Interview with a Bookstore: BookBar
Books, Wine, and Locally Sourced Food in Denver, Colorado
Located in Denver’s Tennyson Street arts district, BookBar is an independent bookstore, wine bar, and cafe.
What would you say is your bookstore’s specialty?
We always hear about how comforting and inviting our store feels. In general, I think one thing that separates us from most other stores—in any industry—is the feeling that you’ve walked into a friend’s living room, they’ve just handed you a drink and have invited you to just hang out and read for awhile.
What’s your favorite book to handsell?
Geek Love. This is one of my all-time favorite books. It is so unique, well written, and a bit of a cult classic. It is meant for the right person and when that person comes in I can’t stop talking about it.
If you had infinite space what would you add (other than a bar/restaurant)?
We are in the process of expanding our space with an additional structure on the property that will allow for larger events, book art, and private meeting space. If I had more space than that even, I would add more spaces for children to explore—treehouses, tents, play structures, places they could get some energy out before settling in with a good book.
What’s your favorite display?
We recently did a display based on the Trump administration’s seven banned CDC words.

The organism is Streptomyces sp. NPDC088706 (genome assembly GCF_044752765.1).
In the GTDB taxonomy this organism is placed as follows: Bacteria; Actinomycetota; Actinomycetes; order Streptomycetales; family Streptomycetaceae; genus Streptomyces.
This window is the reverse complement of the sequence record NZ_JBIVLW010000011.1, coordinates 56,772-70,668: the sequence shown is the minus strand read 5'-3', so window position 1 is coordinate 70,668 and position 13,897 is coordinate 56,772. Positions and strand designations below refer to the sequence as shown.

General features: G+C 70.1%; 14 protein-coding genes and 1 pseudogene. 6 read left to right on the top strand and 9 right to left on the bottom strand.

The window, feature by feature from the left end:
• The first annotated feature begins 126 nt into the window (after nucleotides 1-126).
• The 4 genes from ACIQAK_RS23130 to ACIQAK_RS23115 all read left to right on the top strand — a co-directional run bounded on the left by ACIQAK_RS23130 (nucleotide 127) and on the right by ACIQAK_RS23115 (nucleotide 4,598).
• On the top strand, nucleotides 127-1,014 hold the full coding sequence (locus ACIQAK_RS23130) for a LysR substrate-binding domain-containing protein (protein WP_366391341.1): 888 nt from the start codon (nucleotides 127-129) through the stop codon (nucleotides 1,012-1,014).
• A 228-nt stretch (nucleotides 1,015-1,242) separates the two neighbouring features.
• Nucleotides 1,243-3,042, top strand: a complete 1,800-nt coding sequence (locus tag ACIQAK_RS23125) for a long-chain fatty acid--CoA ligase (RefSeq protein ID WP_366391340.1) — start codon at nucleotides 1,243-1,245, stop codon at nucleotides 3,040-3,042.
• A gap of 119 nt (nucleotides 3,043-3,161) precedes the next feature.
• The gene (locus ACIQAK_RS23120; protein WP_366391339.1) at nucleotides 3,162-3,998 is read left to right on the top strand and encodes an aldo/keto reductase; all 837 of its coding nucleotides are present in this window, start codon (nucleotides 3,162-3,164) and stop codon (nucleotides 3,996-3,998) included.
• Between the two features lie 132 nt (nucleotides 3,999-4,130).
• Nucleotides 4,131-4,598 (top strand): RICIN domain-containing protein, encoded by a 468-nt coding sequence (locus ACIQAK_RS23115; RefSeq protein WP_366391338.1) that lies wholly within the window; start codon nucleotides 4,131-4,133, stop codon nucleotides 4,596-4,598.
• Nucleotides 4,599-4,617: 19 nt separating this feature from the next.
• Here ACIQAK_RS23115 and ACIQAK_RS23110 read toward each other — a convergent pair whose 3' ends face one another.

Tell us about your most memorable author event.
We have done so many amazing events but my personal favorite was when my uncle did a poetry reading at my store. He has always been a huge influence on my life and, probably, one of the biggest inspirations for opening a bookstore. He is a poet at UC Berkeley and was on a book tour. Naturally, he stopped at my store for our First Saturday Poetry Series. I did his introduction, he read one of the poems I wrote when I was eight years old (that I had completely forgotten about). Life, at that moment had come full circle.
What’s your message to Amazon (and Amazon customers)?
The nicest thing I can say is that when you shop at Amazon, you are not only giving your hard-earned dollars to the richest man in the world, you are also helping to create mediocrity. That is not to say that there are only mediocre books on Amazon, but imagine for a moment a world in which all most of us know are the Amazon top 100 best sellers. We would miss out on so many voices, so much great literature waiting to be discovered, so many story times, so many small and indie presses, and so many community spaces. Every dollar you give to Amazon makes a very dull literary world more likely.
How do you use the bookstore to build community?
By creating spaces for people to gather and encouraging lingering. We have several spaces throughout the store that we reserve for book clubs and meetings. We reserve space for up to two hours free of charge with no requirements to purchase anything. Of course we prefer that you spend money with us but it is our job to provide the most enticing books, food and drink so that it would be hard not to.